Dan 2:9 (1) But if ye will not make known unto me the dream, there is but one decree for you: for ye have prepared lying and corrupt words to speak before me, (2) till the time be changed: (3) therefore tell me the dream, and I shall know that ye can show me the interpretation thereof.” (Numbers in parentheses added to aid in below interpretation.)
(1) No one is telling me what I need to hear…that I exist and I am unique, special, important and loved. No one seems to care about me; therefore it looks like I’m going to have to make something up myself. However to do that would be to lie and be corrupt.
(2) I would only do this for a period of time until someone can help me. (This is rationalizing to justify doing something dishonest. He thinks it would be all right to do this because it would only be until someone can help him find his identity.)
(3) Please someone help me know who I am. Tell me that my life is worth something and that I am special.
The person in whom this desperate search for identity is continuing is a Christian. We know this because he has Daniel within. He has a spiritual mind that is in relationship with God, but the natural mind is not in communication with that part of himself at this time. As a Christian he knows it is wrong to do something false to form an identity, but as his desperation increases, he is beginning to justify doing so.
Have you ever exaggerated a little to make something sound better than it really was? I think all of us have at some time or other. For example, the pastor who is struggling with a small church, when asked by another pastor with a large church how many people were in church last Sunday might say, We had almost a hundred last Sunday, (when in reality there were 85 in attendance). Or how about the teenager when asked about his grades last semester answers, I practically got straight A’s. Actually, he got two A’s and two B’s but his desire to be admired so he can feel he is valuable is so strong, he lies.
In verse 10 (seen below), the thoughts coming from the demons are driving this person into deeper despair. He has come to the conclusion now that no one on earth will ever affirm his identity. (If you have just joined this study, Chaldeans are demons according to the meaning of their name and their activities are presented in Hab. 1.)
Dan 2:10 – The Chaldeans answered before the king, and said, There is not a man upon the earth that can show the king’s matter: therefore there is no king, lord, nor ruler, that asked such things at any magician, or astrologer, or Chaldean.”
Many people have found themselves in just such a situation. In their search to be affirmed in their identity, they have looked to their father, mother, siblings, teachers, peers…all the people in their life to tell them they are valuable, and no one has done so. They even tried to excel in certain endeavors so others would notice and give them praise and affirmation. One woman made straight A’s in high school and was even in the National Honor Society, but her father gave her no affirmation at all. He always found something about her to criticize. Her feelings of rejection were so powerful others picked up on them and rejected her also. Even her own mother never conveyed love or acceptance to her. In her desperation she escaped into books and led a vicarious life in fiction. Even as the Chaldeans said to the king in this verse, there was no one on earth who cared enough to affirm her in her identity.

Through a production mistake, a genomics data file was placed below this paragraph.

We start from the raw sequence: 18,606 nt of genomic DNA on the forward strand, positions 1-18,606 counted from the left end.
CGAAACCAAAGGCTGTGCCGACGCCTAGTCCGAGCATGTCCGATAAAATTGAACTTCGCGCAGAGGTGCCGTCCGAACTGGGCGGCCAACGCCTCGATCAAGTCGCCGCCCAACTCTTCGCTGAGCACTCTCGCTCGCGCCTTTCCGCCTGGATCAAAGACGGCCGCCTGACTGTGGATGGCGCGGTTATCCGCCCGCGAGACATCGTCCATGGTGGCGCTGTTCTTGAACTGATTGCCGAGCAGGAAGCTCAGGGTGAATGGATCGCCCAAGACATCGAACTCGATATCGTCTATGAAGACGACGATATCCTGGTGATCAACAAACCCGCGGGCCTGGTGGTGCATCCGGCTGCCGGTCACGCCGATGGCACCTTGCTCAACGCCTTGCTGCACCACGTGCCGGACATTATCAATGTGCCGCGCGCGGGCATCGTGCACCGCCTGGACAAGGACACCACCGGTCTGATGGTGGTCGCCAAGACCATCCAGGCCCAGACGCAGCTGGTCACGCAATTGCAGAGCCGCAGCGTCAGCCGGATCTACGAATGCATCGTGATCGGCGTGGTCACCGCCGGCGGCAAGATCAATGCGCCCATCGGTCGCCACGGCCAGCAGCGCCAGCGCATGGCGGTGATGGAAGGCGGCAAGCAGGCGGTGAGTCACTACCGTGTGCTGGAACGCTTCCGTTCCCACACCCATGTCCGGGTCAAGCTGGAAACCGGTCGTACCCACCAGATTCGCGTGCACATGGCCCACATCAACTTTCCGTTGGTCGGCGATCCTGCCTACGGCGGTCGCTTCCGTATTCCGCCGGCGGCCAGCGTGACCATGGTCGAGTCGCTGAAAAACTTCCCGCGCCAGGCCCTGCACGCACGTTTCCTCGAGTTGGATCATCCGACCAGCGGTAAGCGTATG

Hopelessness is now descending like a shroud over this person who so desperately wants to know he is valued and loved. He has tried everything to find his identity, and no one has helped him. The demons (that he perceives to be his own thoughts) have told him that no human being on earth can help him. In this next verse it gets even worse.
Dan 2:11 – And it is a rare thing that the king requireth, and there is none other that can show it before the king, except the gods, whose dwelling is not with flesh.”
Telling the natural mind that his problem is a rare thing only makes him feel worse. He thinks he is the only person on earth who has this problem. In his ignorance he looks at people around him and thinks they all feel good about themselves. They seem so self-assured and successful, how could they understand what he is feeling? He feels isolated and alone.
This is where demons always try to take us…into isolation and loneliness. They tell us we are inferior and no one would want to be with us. Persons struggling with identity problems will sometimes withdraw from others and spend as much time alone as possible. All our technology makes it easy for people to withdraw. It is so easy to spend our leisure time relaxing in front of the TV or computer… or for the younger set, video games. How unlike the “olden days” when people played participatory games, read to each other and enjoyed doing things together. There may come a day of reckoning, however, if our electricity is ever interrupted for a long period of time. Should we have to cope without our electronic gadgets, many of us would have to come face to face with ourselves, something we have been avoiding at all costs.
Getting back to the second part of our verse…now the demons are saying that only the gods can help him. Notice they do not acknowledge the one true God. Demons would never suggest that we consult Almighty God, the Lord Jesus Christ about anything! This dilemma is taking place in a Christian in the end times who is not mature at this point. His spiritual mind has been purified and is in communion with God behind the veil of his flesh. Now his natural mind is struggling with the issue of identity. We saw in Chapter One of Daniel that this issue has been settled for the spiritual mind. Now the natural mind must come into maturity, and maturity always translates out as knowing who we are in Christ. Knowing our self in Christ and knowing God go hand in hand. One doesn’t happen without the other.
Maturity will only come as we pray and spend time alone with God. Obviously, this natural mind has not done this. He has been facing his terrible dilemma in his own strength and calling for help from others around him. This is so typical of the immature Christian. Instead of going to God for help, we turn to others and our own devices. God will not allow us to find our identity in this way. He uses this problem to draw us unto himself so he can enjoy relationship with us as we allow him to be our Father. God longs to tell us who we are and lavish his love upon us.
To be continued…